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The flying engineer

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Currently, numerous return and special cargo flights are taking place. Our A340 and Boeing 777 aircraft are used for these flights. These flights are very challenging for the entire SWISS organization. On one hand, there is an enormous need for coordination and planning, and on the other hand, our crews need to be highly flexible, not least because of the regulations imposed by local authorities. SWISS Technics, and in particular our Maintenance Department, faces also some challenges.

You will look in vain for the destinations served by SWISS and Edelweiss in our regular flight plan: Douala (Cameroon), Quito (Ecuador), Auckland (New Zealand), Lima (Peru), Rangoon (Myanmar) or Kigali (Rwanda) – to name just a few. To be able to operate these flights, smooth collaboration between many team colleagues within SWISS, the Swiss Federal Department of Foreign Affairs (EDA) and the local authorities is essential.

The engineer for all purposes

But flexible solutions are also needed for these destinations in terms of technical maintenance. Especially when there are limited or no local opportunities for cooperation with local partners. In these cases, our FSE fly along. FSE stands for “Flying Station Engineer”. Their task is to carry out the technically necessary work on the aircraft at the destination so that it can take off for the return or onward flight in airworthiness condition. This requires a great deal of experience and specialist knowledge, as the FSE bears the sole technical responsibility for the aircraft on site.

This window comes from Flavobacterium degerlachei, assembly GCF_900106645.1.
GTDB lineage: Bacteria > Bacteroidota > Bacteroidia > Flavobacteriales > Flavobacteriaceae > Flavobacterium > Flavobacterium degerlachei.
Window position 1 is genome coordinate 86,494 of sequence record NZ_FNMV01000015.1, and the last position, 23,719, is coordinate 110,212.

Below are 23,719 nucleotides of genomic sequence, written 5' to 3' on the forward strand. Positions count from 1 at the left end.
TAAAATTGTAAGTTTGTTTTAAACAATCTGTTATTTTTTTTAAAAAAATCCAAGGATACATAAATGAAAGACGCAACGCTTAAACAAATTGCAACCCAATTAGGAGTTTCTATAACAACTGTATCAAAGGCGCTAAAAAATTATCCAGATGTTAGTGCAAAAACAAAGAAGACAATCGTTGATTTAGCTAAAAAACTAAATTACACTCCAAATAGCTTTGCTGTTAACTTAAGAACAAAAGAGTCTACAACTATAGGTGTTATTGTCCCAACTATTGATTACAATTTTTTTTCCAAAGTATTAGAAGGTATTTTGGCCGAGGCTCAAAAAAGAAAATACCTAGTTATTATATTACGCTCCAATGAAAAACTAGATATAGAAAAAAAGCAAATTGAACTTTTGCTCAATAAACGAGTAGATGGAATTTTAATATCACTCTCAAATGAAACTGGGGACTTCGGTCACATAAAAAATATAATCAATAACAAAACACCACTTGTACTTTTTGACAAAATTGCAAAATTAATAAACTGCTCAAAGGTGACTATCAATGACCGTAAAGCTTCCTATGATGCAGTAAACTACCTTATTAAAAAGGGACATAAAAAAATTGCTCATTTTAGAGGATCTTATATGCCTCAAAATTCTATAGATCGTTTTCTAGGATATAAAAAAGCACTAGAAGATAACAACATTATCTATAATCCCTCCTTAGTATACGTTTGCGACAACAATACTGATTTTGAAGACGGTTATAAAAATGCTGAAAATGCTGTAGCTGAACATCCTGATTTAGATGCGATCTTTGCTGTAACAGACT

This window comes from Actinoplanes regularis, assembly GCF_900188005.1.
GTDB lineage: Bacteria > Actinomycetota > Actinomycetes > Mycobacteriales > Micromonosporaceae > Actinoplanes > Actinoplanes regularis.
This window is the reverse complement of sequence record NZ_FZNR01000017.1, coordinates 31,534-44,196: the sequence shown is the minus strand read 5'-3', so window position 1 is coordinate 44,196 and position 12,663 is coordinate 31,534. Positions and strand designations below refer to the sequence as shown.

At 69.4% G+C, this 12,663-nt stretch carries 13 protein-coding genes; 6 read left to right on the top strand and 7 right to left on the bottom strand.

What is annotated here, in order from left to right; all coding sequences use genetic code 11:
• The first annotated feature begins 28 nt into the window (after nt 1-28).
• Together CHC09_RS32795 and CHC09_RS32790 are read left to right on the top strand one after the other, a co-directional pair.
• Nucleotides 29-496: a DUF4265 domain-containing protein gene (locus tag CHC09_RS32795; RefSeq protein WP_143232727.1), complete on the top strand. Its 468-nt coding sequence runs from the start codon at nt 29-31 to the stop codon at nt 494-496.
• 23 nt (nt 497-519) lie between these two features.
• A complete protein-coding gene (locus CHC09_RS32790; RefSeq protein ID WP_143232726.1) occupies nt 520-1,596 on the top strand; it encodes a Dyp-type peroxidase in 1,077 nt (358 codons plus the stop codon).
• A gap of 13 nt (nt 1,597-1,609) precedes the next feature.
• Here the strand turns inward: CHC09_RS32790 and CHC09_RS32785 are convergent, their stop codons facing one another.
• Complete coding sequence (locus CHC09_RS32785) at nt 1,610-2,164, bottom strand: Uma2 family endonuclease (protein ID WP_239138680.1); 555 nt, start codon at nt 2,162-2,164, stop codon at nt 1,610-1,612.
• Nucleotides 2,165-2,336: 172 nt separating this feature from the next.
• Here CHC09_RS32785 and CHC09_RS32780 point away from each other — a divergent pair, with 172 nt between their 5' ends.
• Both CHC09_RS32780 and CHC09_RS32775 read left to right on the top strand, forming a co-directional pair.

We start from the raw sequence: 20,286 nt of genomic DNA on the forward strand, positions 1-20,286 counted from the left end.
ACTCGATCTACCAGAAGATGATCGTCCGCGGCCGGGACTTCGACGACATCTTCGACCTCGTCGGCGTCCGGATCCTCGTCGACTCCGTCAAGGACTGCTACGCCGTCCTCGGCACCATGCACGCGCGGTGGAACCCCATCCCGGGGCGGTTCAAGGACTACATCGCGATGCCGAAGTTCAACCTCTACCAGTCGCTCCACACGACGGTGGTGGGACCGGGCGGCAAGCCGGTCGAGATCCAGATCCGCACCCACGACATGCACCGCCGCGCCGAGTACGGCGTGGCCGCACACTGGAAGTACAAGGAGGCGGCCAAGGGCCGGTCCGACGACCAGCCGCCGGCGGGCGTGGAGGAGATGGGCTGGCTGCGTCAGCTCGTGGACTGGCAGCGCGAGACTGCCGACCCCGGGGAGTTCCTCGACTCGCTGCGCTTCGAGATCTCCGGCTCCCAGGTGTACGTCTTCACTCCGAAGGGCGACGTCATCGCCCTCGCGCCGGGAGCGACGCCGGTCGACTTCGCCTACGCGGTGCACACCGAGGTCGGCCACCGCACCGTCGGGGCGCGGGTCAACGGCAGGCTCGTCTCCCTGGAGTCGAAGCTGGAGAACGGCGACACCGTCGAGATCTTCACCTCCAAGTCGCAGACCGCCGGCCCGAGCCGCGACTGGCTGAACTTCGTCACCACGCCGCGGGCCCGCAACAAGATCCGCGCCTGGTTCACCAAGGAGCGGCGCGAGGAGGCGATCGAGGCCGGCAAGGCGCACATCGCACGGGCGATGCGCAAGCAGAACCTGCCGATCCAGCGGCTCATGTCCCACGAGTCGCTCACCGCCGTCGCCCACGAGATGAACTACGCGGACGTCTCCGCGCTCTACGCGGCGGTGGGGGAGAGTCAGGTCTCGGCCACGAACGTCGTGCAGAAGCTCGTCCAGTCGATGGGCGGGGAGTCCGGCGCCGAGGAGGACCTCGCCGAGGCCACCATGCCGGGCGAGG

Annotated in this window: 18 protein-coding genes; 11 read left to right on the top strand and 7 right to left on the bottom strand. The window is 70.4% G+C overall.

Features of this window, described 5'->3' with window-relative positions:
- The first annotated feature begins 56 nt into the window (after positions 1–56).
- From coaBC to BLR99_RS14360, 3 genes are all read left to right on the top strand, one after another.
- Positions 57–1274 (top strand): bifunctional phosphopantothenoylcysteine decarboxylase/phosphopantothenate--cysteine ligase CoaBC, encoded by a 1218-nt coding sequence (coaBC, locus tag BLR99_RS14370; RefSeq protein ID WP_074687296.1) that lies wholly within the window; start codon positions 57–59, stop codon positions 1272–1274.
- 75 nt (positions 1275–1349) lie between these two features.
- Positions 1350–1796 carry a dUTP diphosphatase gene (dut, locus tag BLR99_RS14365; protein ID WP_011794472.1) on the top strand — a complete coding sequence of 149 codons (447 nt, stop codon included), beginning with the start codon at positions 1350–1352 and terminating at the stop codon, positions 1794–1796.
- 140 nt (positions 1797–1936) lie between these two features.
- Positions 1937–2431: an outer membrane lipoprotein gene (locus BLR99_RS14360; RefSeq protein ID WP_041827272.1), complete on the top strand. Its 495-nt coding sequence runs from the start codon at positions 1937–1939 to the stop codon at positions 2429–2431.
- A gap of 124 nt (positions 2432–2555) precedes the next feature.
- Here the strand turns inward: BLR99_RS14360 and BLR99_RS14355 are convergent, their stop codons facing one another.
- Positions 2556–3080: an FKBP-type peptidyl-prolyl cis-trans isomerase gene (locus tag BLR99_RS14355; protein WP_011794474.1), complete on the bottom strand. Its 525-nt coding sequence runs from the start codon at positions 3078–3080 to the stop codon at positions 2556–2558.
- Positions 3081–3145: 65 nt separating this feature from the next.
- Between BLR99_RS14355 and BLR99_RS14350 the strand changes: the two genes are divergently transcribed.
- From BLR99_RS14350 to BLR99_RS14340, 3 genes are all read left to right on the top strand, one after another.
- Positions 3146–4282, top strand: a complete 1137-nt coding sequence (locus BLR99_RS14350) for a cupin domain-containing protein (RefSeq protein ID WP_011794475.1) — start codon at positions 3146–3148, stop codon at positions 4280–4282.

The FSE carries out minor maintenance and repair work on site, if necessary, and releases the aircraft for onward flight after the technical check of the airworthiness (“release to service”).

On board: spare tyres, oil and wrench

Maintenance work also requires the appropriate material and spare parts, the so-called “flight kit”. Depending on the destination, aircraft type and local infrastructure, up to two containers of material (equivalent to approx. 1.5 tons) are loaded. This includes, for example, spare wheels, special tools, spare and consumable parts (e.g. oil) and other material required for minor repair work.